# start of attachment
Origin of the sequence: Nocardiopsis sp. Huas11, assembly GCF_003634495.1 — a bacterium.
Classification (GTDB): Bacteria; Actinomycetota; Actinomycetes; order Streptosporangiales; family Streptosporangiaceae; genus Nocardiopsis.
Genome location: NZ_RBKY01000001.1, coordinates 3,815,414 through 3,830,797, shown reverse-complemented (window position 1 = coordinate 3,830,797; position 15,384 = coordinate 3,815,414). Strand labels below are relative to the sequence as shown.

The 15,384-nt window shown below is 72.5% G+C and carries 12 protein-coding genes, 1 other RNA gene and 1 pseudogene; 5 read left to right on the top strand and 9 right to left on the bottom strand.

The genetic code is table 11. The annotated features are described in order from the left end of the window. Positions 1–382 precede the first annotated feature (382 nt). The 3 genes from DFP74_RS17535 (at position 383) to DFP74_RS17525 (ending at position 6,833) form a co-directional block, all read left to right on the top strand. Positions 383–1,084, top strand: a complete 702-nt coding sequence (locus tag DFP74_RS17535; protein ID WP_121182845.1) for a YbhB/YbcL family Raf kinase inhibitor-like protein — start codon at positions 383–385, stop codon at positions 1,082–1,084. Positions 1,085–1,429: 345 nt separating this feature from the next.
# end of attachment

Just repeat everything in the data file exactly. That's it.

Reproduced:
Origin of the sequence: Nocardiopsis sp. Huas11, assembly GCF_003634495.1 — a bacterium.
Classification (GTDB): Bacteria; Actinomycetota; Actinomycetes; order Streptosporangiales; family Streptosporangiaceae; genus Nocardiopsis.
Genome location: NZ_RBKY01000001.1, coordinates 3,815,414 through 3,830,797, shown reverse-complemented (window position 1 = coordinate 3,830,797; position 15,384 = coordinate 3,815,414). Strand labels below are relative to the sequence as shown.

The 15,384-nt window shown below is 72.5% G+C and carries 12 protein-coding genes, 1 other RNA gene and 1 pseudogene; 5 read left to right on the top strand and 9 right to left on the bottom strand.

The genetic code is table 11. The annotated features are described in order from the left end of the window. Positions 1–382 precede the first annotated feature (382 nt). The 3 genes from DFP74_RS17535 (at position 383) to DFP74_RS17525 (ending at position 6,833) form a co-directional block, all read left to right on the top strand. Positions 383–1,084, top strand: a complete 702-nt coding sequence (locus tag DFP74_RS17535; protein ID WP_121182845.1) for a YbhB/YbcL family Raf kinase inhibitor-like protein — start codon at positions 383–385, stop codon at positions 1,082–1,084. Positions 1,085–1,429: 345 nt separating this feature from the next.